5.4/10
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2 user 1 critic

Talent Scout (1937)

Approved | | Drama, Musical, Romance | 24 July 1937 (USA)
A Hollywood playboy helps a small-town girl achieve stardom.

Director:

William Clemens

Writers:

George Bilson (original story) (as George R. Bilson), George Bilson (screen play) (as George R. Bilson) | 1 more credit »
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Cast

Cast overview, first billed only:
Donald Woods ... Steve Stewart
Jeanne Madden ... Mary Brannigan
Fred Lawrence ... Raymond Crane
Rosalind Marquis ... Bernice Fox
Joseph Crehan ... A.J. Lambert
Charles Halton ... M.B. Carter
Teddy Hart Teddy Hart ... Moe Jerome
Mary Treen ... Janet Morris
Robert Paige ... Bert Smith (as David Carlyle)
Al Herman Al Herman ... Jack Scholl
Joan Valerie ... Ruth - Secretary (as Helen Valkis)
John Pearson John Pearson ... Jed Hudkins
Frank Faylen ... Master of Ceremonies (scenes deleted)
John Harron ... Charlie - Bus Driver
Mary Doyle Mary Doyle ... Miss Grant - Carter's Secretary
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Storyline

A Hollywood playboy helps a small-town girl achieve stardom.

Plot Summary | Add Synopsis

Genres:

Drama | Musical | Romance

Certificate:

Approved | See all certifications »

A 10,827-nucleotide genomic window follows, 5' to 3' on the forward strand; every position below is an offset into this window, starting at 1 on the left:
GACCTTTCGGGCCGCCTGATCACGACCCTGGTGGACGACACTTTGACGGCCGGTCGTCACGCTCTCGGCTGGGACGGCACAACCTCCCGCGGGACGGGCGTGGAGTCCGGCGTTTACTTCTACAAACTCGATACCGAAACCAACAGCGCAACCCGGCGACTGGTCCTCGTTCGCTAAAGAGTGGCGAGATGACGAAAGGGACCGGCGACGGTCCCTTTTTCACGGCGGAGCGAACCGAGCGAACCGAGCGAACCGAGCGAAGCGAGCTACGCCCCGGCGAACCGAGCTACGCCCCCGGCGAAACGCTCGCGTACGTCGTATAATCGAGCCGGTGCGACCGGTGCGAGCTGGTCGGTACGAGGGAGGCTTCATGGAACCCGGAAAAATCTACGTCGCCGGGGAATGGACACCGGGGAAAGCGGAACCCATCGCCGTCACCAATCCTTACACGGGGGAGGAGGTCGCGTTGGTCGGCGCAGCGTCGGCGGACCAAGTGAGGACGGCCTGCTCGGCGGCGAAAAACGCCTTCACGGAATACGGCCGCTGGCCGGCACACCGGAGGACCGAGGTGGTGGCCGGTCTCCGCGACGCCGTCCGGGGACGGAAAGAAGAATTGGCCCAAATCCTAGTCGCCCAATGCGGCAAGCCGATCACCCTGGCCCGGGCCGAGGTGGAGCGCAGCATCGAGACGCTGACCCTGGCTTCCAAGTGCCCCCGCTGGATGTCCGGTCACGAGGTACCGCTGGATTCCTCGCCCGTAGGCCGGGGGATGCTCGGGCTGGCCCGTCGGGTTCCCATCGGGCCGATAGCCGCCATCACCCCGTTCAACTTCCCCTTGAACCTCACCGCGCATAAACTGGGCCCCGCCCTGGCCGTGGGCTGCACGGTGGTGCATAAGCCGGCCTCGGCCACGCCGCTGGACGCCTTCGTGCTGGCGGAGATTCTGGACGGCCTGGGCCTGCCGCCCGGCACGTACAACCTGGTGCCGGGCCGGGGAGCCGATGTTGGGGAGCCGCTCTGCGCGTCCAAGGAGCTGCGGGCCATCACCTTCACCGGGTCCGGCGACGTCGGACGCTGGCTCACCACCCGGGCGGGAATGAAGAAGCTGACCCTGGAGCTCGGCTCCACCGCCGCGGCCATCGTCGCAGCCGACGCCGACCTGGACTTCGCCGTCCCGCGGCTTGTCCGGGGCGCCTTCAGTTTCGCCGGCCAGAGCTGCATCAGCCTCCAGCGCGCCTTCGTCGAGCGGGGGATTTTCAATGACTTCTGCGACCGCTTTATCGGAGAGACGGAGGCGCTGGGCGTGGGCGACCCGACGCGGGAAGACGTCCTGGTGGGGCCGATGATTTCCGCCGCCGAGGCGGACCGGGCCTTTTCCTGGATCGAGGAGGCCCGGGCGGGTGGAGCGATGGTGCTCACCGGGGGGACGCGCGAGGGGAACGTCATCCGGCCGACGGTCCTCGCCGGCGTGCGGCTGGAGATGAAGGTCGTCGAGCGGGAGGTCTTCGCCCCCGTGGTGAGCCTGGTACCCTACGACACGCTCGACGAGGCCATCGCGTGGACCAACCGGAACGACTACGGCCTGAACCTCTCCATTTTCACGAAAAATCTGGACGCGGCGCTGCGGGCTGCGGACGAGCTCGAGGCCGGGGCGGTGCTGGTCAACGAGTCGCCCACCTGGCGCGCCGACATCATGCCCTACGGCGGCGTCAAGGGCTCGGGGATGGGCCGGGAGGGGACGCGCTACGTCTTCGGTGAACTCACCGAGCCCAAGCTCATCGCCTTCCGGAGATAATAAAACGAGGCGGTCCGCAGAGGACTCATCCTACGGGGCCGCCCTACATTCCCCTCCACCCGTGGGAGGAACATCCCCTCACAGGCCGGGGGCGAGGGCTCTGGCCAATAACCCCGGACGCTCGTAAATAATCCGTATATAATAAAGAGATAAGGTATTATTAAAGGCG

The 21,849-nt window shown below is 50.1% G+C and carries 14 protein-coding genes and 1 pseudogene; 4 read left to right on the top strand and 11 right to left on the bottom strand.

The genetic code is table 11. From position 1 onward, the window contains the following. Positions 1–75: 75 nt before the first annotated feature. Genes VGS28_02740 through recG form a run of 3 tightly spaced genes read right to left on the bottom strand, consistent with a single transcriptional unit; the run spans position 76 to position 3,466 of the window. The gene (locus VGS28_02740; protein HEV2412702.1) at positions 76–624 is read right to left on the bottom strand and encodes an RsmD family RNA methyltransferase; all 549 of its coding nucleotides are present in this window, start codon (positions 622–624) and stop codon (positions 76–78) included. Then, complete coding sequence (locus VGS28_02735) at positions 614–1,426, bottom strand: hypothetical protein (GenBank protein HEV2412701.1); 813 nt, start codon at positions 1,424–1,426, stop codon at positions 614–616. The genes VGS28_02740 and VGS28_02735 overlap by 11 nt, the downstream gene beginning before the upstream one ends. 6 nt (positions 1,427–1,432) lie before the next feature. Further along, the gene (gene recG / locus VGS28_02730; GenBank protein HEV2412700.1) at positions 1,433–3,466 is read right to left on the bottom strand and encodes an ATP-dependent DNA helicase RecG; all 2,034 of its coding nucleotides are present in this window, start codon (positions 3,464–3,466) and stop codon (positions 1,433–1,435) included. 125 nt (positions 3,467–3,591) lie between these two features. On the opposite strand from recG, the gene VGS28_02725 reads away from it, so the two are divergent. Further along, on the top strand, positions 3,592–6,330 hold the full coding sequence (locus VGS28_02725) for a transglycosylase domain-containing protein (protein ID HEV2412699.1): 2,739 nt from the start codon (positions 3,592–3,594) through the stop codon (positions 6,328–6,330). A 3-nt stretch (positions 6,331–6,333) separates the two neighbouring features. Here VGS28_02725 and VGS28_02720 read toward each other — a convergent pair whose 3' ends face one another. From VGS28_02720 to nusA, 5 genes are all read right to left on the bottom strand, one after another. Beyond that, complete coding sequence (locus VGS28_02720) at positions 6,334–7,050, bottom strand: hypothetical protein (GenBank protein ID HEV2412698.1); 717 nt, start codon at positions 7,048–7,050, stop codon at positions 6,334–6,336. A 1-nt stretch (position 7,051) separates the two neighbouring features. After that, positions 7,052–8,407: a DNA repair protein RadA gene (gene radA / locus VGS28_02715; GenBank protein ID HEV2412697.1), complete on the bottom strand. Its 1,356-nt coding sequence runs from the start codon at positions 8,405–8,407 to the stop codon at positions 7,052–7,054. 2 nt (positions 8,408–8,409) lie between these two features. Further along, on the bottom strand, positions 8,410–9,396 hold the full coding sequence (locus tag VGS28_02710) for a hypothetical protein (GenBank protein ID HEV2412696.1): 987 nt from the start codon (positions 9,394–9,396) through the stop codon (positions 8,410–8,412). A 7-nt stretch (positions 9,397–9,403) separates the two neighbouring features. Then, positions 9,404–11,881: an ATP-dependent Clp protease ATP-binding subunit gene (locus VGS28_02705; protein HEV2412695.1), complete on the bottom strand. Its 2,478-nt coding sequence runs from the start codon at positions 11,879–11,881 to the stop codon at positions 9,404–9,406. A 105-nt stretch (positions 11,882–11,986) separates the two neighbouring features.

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Details

Country:

USA

Language:

English

Release Date:

24 July 1937 (USA) See more »

Also Known As:

Studio Romance See more »

Company Credits

Production Co:

Warner Bros. See more »
Show more on IMDbPro »

Technical Specs

Sound Mix:

Mono

Aspect Ratio:

1.37 : 1
See full technical specs »
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Did You Know?

Trivia

Craig Reynolds, who appears briefly from archive footage in the movie, was originally cast as the star of this movie, but caught the flu and was replaced by Donald Woods. See more »

Soundtracks

Born to Love
(1937) (uncredited)
Music by M.K. Jerome
Lyrics by Jack Scholl
Sung by Jeanne Madden and Fred Lawrence with Teddy Hart on piano
Reprised by them with chorus
See more »

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User Reviews

 
Movie Struck
9 September 2017 | by lugonianSee all my reviews

TALENT SCOUT (Warner Brothers, 1937), directed by William Clemens, is a very minor "B" musical/comedy that could have been an exceptional programmer about Hollywood and the movies, but it isn't. Taken from an original story by George R. Bilson, the product is far from original since it contains some elements lifted from the George S. Hoffman and Most Hart 1928 play and later screen adaptation to ONCE IN A LIFETIME (Universal, 1932) along with TWENTY MILLION SWEETHEARTS (Warners, 1934) featuring Pat O'Brien. Donald Woods goes against type doing a Pat O'Brien in the title role through his fast talking, quick thinking fashion. While the studio's relatively newcomer, Jeanne Madden, following her promising movie debut opposite Dick Powell in STAGE STRUCK (1936), gathers the most attention, for her second screen performance,unfortunately turns out to be both unrewarding and unmemorable.